the said judicial department with a matter which was exclusively committed by the constitution to its coordinate, the executive, department, the court should therefore take no cognizance of the matter of the relator's petition.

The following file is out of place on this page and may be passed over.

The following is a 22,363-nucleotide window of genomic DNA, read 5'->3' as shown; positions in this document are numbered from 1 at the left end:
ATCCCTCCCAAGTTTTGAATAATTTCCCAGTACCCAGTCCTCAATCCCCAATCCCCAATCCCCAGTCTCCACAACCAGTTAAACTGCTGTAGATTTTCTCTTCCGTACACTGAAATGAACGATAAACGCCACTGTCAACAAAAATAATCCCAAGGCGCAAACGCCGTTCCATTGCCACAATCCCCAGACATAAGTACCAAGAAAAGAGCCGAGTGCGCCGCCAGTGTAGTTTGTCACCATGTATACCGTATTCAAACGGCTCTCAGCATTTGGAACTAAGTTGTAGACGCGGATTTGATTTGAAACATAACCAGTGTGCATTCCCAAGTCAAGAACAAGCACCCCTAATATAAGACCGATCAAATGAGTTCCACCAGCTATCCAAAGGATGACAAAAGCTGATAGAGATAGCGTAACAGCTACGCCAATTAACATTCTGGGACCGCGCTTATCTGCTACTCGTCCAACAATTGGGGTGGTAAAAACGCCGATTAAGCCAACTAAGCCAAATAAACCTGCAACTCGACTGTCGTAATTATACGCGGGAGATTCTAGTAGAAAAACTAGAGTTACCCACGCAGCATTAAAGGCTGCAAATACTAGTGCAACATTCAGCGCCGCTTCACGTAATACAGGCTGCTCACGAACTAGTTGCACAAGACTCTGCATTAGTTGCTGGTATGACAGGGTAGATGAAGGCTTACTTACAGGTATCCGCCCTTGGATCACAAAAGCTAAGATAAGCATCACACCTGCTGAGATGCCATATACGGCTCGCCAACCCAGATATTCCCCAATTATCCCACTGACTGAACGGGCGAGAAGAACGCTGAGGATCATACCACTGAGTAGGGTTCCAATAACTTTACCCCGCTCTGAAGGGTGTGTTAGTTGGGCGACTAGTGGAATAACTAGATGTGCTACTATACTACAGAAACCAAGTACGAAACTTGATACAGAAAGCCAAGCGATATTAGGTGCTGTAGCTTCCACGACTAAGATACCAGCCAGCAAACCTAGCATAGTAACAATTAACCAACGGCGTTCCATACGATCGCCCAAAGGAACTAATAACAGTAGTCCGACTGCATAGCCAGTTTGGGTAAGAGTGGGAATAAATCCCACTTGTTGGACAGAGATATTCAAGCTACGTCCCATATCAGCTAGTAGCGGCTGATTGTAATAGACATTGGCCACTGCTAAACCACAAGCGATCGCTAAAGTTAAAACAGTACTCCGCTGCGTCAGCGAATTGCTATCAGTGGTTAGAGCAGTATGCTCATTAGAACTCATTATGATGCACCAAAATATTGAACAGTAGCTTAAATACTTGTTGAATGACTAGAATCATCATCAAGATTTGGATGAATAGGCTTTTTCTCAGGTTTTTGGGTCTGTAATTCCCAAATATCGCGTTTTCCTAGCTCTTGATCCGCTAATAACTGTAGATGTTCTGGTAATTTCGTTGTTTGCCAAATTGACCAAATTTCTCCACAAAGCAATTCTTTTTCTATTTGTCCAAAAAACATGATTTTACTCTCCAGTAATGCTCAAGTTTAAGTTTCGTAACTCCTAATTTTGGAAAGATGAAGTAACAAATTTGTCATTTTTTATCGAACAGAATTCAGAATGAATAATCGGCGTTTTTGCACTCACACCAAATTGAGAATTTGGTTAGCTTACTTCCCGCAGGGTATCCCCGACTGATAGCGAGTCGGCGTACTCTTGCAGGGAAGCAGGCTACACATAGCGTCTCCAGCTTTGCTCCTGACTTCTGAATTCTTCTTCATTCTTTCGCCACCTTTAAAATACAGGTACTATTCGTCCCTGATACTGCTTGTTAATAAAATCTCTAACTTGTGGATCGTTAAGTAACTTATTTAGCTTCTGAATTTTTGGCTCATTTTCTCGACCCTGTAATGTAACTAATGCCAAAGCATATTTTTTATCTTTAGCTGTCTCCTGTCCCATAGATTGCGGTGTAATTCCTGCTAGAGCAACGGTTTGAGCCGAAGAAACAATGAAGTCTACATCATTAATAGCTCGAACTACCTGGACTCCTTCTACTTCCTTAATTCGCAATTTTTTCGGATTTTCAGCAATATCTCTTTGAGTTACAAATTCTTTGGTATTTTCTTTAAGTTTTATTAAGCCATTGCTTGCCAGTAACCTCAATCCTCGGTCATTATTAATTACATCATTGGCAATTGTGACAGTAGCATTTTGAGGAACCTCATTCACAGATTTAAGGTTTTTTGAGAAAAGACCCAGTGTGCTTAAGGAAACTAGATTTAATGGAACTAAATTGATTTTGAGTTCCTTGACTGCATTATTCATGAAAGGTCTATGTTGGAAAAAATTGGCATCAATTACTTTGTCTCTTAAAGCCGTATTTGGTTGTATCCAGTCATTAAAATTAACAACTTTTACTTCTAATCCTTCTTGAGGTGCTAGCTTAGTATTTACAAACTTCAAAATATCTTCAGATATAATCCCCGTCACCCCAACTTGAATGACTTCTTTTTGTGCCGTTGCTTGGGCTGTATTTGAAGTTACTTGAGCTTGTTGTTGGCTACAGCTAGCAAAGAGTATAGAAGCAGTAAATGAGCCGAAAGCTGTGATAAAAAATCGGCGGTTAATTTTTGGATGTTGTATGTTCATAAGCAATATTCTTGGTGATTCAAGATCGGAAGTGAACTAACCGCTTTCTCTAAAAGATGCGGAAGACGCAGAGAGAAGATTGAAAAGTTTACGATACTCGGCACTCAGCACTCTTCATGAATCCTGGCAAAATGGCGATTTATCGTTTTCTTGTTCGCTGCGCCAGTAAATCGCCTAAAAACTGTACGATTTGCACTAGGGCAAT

Chief Justice FULLER disposed of the case in this wise: The writ of mandamus cannot issue in a case where its effect is to direct or control the head of an executive department in the discharge of an executive duty, involving the exercise of judgment or discretion. In view of these settled principles, could the relator be entitled to his writ? International arbitration must always proceed on the highest principles of national honor and integrity. Claims presented and evidence submitted to such an arbitration must necessarily bear the impress of entire good faith. No technical rules of pleading, as applied to judicial courts, ought ever to be allowed to stand in the way of national power to do what is right under all circumstances. Every citizen who asks the intervention of his own government against another must necessarily subject himself and his claim to these requirements of international comity. This is a consequence of the political trust with which every government is charged with respect to its own citizens. The act of Congress cannot undertake to set any new limits on the powers of the executive. From beginning to end it is in form, even, only a request from Congress to the executive. It is far from making the President for the time being a quasi tribunal. So long as the political branch of the government had not lost its control over the subject matters by final action, the claimant was not in position, as between